Then, how was Obama opposing the gassing of Syrian civilians a bad thing? Is the use of poison gas by the al-Assad regime on its own people one of those strong institutions Trump feels shouldn’t be interfered with?

We already know that Trump believes Arabs should be ruled by dictators. The problem is that as of 2011, most people in the region refused to put up with the dictators, and the dictators were either overthrown or held on by genocidal means. The US didn’t intervene in any way that mattered in Syria or Yemen. Does Trump think Washington should have intervened on the side of the dictators? The rise of ISIL in eastern Syria had nothing whatsoever to do with Obama and there was nothing any American president could have done to forestall it. ISIL grew up in Iraq under American military occupation run by a Republican president, that is, under the nose of 160,000 US troops on patrol.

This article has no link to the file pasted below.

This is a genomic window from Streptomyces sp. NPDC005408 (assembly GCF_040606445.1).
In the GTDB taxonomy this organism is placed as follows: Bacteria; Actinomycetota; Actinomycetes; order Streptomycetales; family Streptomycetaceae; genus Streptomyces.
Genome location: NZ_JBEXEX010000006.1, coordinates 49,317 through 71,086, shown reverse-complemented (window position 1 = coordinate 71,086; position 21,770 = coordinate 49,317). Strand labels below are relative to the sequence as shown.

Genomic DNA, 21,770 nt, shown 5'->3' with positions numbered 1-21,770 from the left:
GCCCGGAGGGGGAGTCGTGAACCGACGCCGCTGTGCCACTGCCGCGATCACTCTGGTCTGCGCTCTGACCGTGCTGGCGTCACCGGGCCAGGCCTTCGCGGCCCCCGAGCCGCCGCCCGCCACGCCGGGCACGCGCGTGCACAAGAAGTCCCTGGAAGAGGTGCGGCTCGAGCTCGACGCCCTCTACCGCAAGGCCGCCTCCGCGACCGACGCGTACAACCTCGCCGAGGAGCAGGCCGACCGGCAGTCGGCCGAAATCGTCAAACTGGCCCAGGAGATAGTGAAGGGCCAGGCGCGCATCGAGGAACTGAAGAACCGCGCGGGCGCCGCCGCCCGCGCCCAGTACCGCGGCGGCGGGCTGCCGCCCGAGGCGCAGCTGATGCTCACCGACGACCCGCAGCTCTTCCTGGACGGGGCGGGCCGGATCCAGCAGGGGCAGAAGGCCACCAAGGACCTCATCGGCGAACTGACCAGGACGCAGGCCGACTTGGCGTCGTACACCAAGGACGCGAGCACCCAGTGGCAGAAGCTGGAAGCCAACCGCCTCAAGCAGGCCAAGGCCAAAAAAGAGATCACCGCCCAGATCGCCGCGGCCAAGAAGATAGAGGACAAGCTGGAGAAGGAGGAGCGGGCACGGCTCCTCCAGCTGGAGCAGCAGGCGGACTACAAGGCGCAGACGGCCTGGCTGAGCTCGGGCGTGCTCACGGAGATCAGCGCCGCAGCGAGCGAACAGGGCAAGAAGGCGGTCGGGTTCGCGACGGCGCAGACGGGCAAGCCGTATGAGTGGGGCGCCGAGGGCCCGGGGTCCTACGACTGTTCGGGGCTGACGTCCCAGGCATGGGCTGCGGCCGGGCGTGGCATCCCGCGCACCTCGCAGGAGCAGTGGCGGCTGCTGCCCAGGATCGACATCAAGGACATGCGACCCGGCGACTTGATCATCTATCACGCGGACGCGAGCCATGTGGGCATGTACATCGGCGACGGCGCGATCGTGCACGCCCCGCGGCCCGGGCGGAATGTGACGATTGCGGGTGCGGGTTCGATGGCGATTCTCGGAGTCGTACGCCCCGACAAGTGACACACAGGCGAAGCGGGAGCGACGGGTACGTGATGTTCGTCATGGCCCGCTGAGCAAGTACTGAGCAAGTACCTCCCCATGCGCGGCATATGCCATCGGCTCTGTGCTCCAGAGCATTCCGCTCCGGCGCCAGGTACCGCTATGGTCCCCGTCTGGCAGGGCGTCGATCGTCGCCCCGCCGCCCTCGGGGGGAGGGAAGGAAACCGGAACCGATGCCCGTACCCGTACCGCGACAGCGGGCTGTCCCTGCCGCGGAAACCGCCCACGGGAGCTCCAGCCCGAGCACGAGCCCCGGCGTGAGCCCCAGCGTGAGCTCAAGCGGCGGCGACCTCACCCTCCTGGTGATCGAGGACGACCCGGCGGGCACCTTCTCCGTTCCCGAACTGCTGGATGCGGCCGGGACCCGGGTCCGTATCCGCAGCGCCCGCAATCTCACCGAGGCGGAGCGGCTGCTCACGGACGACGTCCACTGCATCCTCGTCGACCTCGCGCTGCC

Trump also complained about the US not doing enough for the Christians of the Middle East. As if Donald Trump ever cared about Christianity in his whole life. But the exodus from Iraq of its ancient Chaldean community was caused by the US Republican Party’s occupation of that country. Not sure what Trump thinks the US did in Syria to cause some of its Christians to flee. Trump seems to support the Syrian regime of Bashar al-Assad, which has been using heavy military equipment against its own people, and Christians have gotten caught in the crossfire.